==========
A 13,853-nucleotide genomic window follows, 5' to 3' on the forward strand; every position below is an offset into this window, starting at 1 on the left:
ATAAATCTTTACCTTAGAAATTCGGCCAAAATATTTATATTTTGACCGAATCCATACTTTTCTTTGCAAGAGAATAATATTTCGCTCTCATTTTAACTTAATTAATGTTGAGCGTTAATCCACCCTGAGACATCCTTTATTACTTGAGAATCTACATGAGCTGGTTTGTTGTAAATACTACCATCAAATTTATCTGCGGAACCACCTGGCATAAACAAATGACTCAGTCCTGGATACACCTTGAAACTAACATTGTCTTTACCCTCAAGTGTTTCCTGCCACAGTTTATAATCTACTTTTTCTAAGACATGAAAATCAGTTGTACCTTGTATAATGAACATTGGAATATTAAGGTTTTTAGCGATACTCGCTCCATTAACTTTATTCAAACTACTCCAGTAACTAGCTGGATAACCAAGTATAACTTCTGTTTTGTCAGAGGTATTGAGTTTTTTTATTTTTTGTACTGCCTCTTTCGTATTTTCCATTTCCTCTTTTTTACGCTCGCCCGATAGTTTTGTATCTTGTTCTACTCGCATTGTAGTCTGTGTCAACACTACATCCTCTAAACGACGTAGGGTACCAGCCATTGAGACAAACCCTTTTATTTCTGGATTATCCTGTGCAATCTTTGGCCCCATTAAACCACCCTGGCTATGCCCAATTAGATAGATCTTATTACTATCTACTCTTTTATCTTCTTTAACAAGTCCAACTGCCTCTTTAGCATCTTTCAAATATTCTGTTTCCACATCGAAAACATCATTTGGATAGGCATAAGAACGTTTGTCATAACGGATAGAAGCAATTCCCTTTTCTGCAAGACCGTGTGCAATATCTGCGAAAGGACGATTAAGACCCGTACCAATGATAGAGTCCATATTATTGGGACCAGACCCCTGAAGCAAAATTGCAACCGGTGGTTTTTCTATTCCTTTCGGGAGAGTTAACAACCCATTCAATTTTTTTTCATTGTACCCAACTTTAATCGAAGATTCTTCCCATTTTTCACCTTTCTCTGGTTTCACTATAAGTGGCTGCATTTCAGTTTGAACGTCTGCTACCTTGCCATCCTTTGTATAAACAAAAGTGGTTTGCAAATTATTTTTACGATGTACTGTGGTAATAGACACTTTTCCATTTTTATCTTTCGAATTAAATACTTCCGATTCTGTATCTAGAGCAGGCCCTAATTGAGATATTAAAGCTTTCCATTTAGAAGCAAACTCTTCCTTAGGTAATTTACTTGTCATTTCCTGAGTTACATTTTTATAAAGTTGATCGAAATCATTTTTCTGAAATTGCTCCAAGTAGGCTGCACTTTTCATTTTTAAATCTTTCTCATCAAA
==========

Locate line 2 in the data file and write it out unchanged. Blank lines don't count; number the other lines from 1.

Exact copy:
ATAAATCTTTACCTTAGAAATTCGGCCAAAATATTTATATTTTGACCGAATCCATACTTTTCTTTGCAAGAGAATAATATTTCGCTCTCATTTTAACTTAATTAATGTTGAGCGTTAATCCACCCTGAGACATCCTTTATTACTTGAGAATCTACATGAGCTGGTTTGTTGTAAATACTACCATCAAATTTATCTGCGGAACCACCTGGCATAAACAAATGACTCAGTCCTGGATACACCTTGAAACTAACATTGTCTTTACCCTCAAGTGTTTCCTGCCACAGTTTATAATCTACTTTTTCTAAGACATGAAAATCAGTTGTACCTTGTATAATGAACATTGGAATATTAAGGTTTTTAGCGATACTCGCTCCATTAACTTTATTCAAACTACTCCAGTAACTAGCTGGATAACCAAGTATAACTTCTGTTTTGTCAGAGGTATTGAGTTTTTTTATTTTTTGTACTGCCTCTTTCGTATTTTCCATTTCCTCTTTTTTACGCTCGCCCGATAGTTTTGTATCTTGTTCTACTCGCATTGTAGTCTGTGTCAACACTACATCCTCTAAACGACGTAGGGTACCAGCCATTGAGACAAACCCTTTTATTTCTGGATTATCCTGTGCAATCTTTGGCCCCATTAAACCACCCTGGCTATGCCCAATTAGATAGATCTTATTACTATCTACTCTTTTATCTTCTTTAACAAGTCCAACTGCCTCTTTAGCATCTTTCAAATATTCTGTTTCCACATCGAAAACATCATTTGGATAGGCATAAGAACGTTTGTCATAACGGATAGAAGCAATTCCCTTTTCTGCAAGACCGTGTGCAATATCTGCGAAAGGACGATTAAGACCCGTACCAATGATAGAGTCCATATTATTGGGACCAGACCCCTGAAGCAAAATTGCAACCGGTGGTTTTTCTATTCCTTTCGGGAGAGTTAACAACCCATTCAATTTTTTTTCATTGTACCCAACTTTAATCGAAGATTCTTCCCATTTTTCACCTTTCTCTGGTTTCACTATAAGTGGCTGCATTTCAGTTTGAACGTCTGCTACCTTGCCATCCTTTGTATAAACAAAAGTGGTTTGCAAATTATTTTTACGATGTACTGTGGTAATAGACACTTTTCCATTTTTATCTTTCGAATTAAATACTTCCGATTCTGTATCTAGAGCAGGCCCTAATTGAGATATTAAAGCTTTCCATTTAGAAGCAAACTCTTCCTTAGGTAATTTACTTGTCATTTCCTGAGTTACATTTTTATAAAGTTGATCGAAATCATTTTTCTGAAATTGCTCCAAGTAGGCTGCACTTTTCATTTTTAAATCTTTCTCATCAAA